Being Referee #2

It has happened to all of us. You spend months refining your latest result, carefully writing it up as a well-polished manuscript. You argue with your coauthors about everything: from which version of the proof is more enlightening, to the order the ideas should be presented, and even whether $\epsilon$ or $\varepsilon$ has more typographical merit. Finally content with the manuscript, you submit it to the journal of your desires, and the long wait begins for the referee reports. When they finally arrive, there’s a short and shallow report from Referee #1 saying it’s fine, publish it, just add a citation to Refereey McRefereeFace. But then comes the long, thorny report of Referee #2. This shrivelled soul writes that your bombastic claims in the abstract are not supported by the results in the text. This arrogant asshole thinks the problem you solved is of no interest whatsoever. This heartless pedant says that your proof is nothing but a handwavy argument. This presumptuous prick argues that the whole research program was misguided to start with. And anyway it was already done a long time ago in Russia.

Well, I have a confession to make. I am Referee #2. Contrary to common misconception, I am not a sadist. I have received myself countless negative referee reports, and I know very well how much it hurts to see your work trashed like this. It breaks my heart to reject a paper, specially when I see it’s the first paper a student has ever written. Nevertheless, it is my duty. I do believe in peer-review, and I think readers should be able to trust what they read in a reputable journal. This is specially important in our age of widespread disinformation.

The most common problem a paper has is claiming too much in the abstract, what is known as overselling the result1. This is what I find most frustrating as a referee because almost always the authors know what they wrote is bullshit, they just think it’s harmless, and I should just let it slide. The argument is that anybody that reads the paper will understand what the result is actually about and disregard the abstract, which is just colourful marketing. This is true, but misses the point that almost nobody reads the paper; the vast majority of the readers will be lay people that know of the result through a press release, that credulously repeats the claims of the abstract. Great, now you’re fooling the general public that paid for the research. Even among the physicists that read the paper, most of them will not be experts, and have to take your claims at face value. So no, I will not let it slide, and I will tell the authors to cut the crap without the least bit of remorse.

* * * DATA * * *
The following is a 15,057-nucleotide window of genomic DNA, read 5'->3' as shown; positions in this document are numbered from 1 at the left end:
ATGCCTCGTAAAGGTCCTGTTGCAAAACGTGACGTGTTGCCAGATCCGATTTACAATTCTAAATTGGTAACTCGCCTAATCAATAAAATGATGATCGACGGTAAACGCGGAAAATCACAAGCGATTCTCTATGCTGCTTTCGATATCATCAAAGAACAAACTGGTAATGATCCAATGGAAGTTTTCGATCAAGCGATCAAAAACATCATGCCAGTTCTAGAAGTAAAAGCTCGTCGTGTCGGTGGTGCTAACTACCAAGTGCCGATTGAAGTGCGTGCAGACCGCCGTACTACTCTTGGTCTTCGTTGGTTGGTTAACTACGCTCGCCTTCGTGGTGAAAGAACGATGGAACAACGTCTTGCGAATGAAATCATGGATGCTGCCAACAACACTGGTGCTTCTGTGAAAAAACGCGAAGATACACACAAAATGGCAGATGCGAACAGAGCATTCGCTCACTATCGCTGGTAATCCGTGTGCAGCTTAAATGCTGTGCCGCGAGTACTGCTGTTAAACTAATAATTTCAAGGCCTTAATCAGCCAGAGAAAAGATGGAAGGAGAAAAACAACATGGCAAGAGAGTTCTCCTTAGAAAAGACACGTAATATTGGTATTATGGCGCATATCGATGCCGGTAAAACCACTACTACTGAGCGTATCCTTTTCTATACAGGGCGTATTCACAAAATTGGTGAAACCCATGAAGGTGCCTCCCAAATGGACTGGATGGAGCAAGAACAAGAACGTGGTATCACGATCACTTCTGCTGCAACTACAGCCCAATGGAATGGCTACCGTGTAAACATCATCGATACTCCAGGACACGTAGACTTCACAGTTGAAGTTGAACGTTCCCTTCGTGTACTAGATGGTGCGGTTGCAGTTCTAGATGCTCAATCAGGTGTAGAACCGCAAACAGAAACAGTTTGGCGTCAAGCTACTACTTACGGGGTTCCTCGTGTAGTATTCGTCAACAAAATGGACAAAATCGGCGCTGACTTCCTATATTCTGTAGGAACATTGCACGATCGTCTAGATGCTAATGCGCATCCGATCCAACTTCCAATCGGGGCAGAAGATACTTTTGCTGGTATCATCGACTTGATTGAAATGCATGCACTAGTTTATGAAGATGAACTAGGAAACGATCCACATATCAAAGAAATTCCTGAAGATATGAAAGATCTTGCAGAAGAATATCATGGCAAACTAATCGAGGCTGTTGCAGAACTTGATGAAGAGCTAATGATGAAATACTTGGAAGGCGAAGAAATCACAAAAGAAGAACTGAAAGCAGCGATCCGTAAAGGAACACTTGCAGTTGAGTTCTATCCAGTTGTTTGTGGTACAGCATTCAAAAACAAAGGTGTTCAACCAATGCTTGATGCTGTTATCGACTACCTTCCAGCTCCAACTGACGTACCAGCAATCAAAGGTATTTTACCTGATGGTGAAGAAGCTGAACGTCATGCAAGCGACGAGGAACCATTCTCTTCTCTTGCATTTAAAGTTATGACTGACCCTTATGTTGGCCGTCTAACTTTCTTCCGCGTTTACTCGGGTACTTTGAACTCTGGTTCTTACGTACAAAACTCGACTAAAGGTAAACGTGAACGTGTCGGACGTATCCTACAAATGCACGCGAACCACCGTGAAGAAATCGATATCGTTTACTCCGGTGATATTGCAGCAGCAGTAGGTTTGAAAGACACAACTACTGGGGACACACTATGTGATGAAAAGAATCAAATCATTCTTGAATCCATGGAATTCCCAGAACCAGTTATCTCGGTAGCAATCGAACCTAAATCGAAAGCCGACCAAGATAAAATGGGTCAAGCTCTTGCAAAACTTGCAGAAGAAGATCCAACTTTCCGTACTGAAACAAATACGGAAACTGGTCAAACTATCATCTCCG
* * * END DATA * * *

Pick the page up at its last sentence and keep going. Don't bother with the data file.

When there is a technical mistake in the paper there is usually very little drama; of course it’s bad news, but the mistake was already there, and I helped find it. The authors usually just fix it and thank me in the acknowledgments. Once the authors refused to fix the mistake, the paper was rejected, and they simply resubmitted it to a different journal. Which asked me again to referee the paper. Then I got furious about wasting my time trying to help the authors, and simply copy-pasted my previous referee report.

But in the other cases? Yes, sometimes the problem you have worked on indeed interests nobody but you. I do feel sorry for the authors, but I will write that in the referee report if that’s my opinion. And when the result was in fact done a long time ago in Russia? It’s very frustrating, I know, I have also rediscovered stuff that was published in the Siberian Journal of Mathematics. Life sucks, but what can I do? We have to respect the priority of Soviet physicists. And when the research program was a terrible idea in the first place? Well, I wrote that in my referee report only once, and it was really heartbreaking, as it was also the first paper of a PhD student. I decided to say it anyway, because otherwise the student would probably spent the rest of their PhD working on a nonsensical idea, and their career would go down the drain. I tried to be gentle about it, but sometimes being gentle doesn’t help when the news is that your mother has died.

Perhaps you’re not convinced, and want anyway to punish Referee #2 for the negative reports. Well, I have a feeling that editors know that I’m strict with my referee reports, so they send me papers they want to be rejected. Every day I see really nice papers getting published, but somehow they never come to me for refereeing. So rest assured, being Referee #2 is its own punishment.

EDIT: And just after I posted this, I got rejected from TQC with this paper. The killing blow came in fact from Referee #2: “Overall, I enjoyed reading this work. It starts with a clear and well-motivated question and mixes up wisely several ingredients from the theory of non-locality in order to tackle it. However, I did not find the results that exciting.” Oh, that hurts!

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